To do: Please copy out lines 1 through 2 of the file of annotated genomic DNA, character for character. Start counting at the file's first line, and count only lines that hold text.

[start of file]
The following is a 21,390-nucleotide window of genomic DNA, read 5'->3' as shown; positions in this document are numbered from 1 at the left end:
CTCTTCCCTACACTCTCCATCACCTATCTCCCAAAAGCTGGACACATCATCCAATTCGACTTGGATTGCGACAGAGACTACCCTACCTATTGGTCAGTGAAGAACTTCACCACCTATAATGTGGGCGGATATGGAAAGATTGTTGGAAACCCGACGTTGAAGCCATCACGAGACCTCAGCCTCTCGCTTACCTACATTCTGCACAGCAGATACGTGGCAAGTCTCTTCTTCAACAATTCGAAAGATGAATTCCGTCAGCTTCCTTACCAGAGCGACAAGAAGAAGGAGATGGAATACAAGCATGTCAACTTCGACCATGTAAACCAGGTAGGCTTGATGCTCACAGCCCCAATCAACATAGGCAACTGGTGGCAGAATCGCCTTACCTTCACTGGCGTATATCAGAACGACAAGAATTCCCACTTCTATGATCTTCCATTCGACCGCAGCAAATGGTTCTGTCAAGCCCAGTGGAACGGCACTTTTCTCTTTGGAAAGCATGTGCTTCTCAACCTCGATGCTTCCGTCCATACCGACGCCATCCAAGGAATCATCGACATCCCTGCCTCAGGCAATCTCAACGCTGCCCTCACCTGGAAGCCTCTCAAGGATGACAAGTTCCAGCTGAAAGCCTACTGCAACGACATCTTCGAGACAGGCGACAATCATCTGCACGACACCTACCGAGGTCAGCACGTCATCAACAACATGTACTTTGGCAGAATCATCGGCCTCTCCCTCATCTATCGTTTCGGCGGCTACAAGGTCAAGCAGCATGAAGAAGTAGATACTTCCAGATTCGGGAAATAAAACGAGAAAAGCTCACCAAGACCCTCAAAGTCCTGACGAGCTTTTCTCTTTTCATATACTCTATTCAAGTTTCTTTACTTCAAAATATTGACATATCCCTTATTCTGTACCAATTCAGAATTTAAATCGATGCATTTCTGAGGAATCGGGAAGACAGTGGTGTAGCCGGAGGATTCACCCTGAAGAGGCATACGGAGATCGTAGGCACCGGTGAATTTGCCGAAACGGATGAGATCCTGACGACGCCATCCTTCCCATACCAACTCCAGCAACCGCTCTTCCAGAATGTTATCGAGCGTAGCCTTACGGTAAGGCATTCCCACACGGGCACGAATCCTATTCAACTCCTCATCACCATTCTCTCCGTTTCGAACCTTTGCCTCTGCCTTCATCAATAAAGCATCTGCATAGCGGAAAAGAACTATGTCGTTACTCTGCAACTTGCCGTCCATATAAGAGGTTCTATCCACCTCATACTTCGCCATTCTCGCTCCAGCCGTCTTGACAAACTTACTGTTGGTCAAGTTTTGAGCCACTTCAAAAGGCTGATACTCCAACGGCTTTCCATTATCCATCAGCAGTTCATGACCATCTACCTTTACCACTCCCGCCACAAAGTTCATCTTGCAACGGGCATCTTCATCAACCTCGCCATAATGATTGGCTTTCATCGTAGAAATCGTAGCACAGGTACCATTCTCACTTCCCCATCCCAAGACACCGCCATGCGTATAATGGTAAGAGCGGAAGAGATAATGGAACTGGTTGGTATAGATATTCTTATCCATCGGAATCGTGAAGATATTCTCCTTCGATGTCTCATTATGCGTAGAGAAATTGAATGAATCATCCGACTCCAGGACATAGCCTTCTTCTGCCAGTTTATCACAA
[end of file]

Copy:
The following is a 21,390-nucleotide window of genomic DNA, read 5'->3' as shown; positions in this document are numbered from 1 at the left end:
CTCTTCCCTACACTCTCCATCACCTATCTCCCAAAAGCTGGACACATCATCCAATTCGACTTGGATTGCGACAGAGACTACCCTACCTATTGGTCAGTGAAGAACTTCACCACCTATAATGTGGGCGGATATGGAAAGATTGTTGGAAACCCGACGTTGAAGCCATCACGAGACCTCAGCCTCTCGCTTACCTACATTCTGCACAGCAGATACGTGGCAAGTCTCTTCTTCAACAATTCGAAAGATGAATTCCGTCAGCTTCCTTACCAGAGCGACAAGAAGAAGGAGATGGAATACAAGCATGTCAACTTCGACCATGTAAACCAGGTAGGCTTGATGCTCACAGCCCCAATCAACATAGGCAACTGGTGGCAGAATCGCCTTACCTTCACTGGCGTATATCAGAACGACAAGAATTCCCACTTCTATGATCTTCCATTCGACCGCAGCAAATGGTTCTGTCAAGCCCAGTGGAACGGCACTTTTCTCTTTGGAAAGCATGTGCTTCTCAACCTCGATGCTTCCGTCCATACCGACGCCATCCAAGGAATCATCGACATCCCTGCCTCAGGCAATCTCAACGCTGCCCTCACCTGGAAGCCTCTCAAGGATGACAAGTTCCAGCTGAAAGCCTACTGCAACGACATCTTCGAGACAGGCGACAATCATCTGCACGACACCTACCGAGGTCAGCACGTCATCAACAACATGTACTTTGGCAGAATCATCGGCCTCTCCCTCATCTATCGTTTCGGCGGCTACAAGGTCAAGCAGCATGAAGAAGTAGATACTTCCAGATTCGGGAAATAAAACGAGAAAAGCTCACCAAGACCCTCAAAGTCCTGACGAGCTTTTCTCTTTTCATATACTCTATTCAAGTTTCTTTACTTCAAAATATTGACATATCCCTTATTCTGTACCAATTCAGAATTTAAATCGATGCATTTCTGAGGAATCGGGAAGACAGTGGTGTAGCCGGAGGATTCACCCTGAAGAGGCATACGGAGATCGTAGGCACCGGTGAATTTGCCGAAACGGATGAGATCCTGACGACGCCATCCTTCCCATACCAACTCCAGCAACCGCTCTTCCAGAATGTTATCGAGCGTAGCCTTACGGTAAGGCATTCCCACACGGGCACGAATCCTATTCAACTCCTCATCACCATTCTCTCCGTTTCGAACCTTTGCCTCTGCCTTCATCAATAAAGCATCTGCATAGCGGAAAAGAACTATGTCGTTACTCTGCAACTTGCCGTCCATATAAGAGGTTCTATCCACCTCATACTTCGCCATTCTCGCTCCAGCCGTCTTGACAAACTTACTGTTGGTCAAGTTTTGAGCCACTTCAAAAGGCTGATACTCCAACGGCTTTCCATTATCCATCAGCAGTTCATGACCATCTACCTTTACCACTCCCGCCACAAAGTTCATCTTGCAACGGGCATCTTCATCAACCTCGCCATAATGATTGGCTTTCATCGTAGAAATCGTAGCACAGGTACCATTCTCACTTCCCCATCCCAAGACACCGCCATGCGTATAATGGTAAGAGCGGAAGAGATAATGGAACTGGTTGGTATAGATATTCTTATCCATCGGAATCGTGAAGATATTCTCCTTCGATGTCTCATTATGCGTAGAGAAATTGAATGAATCATCCGACTCCAGGACATAGCCTTCTTCTGCCAGTTTATCACAA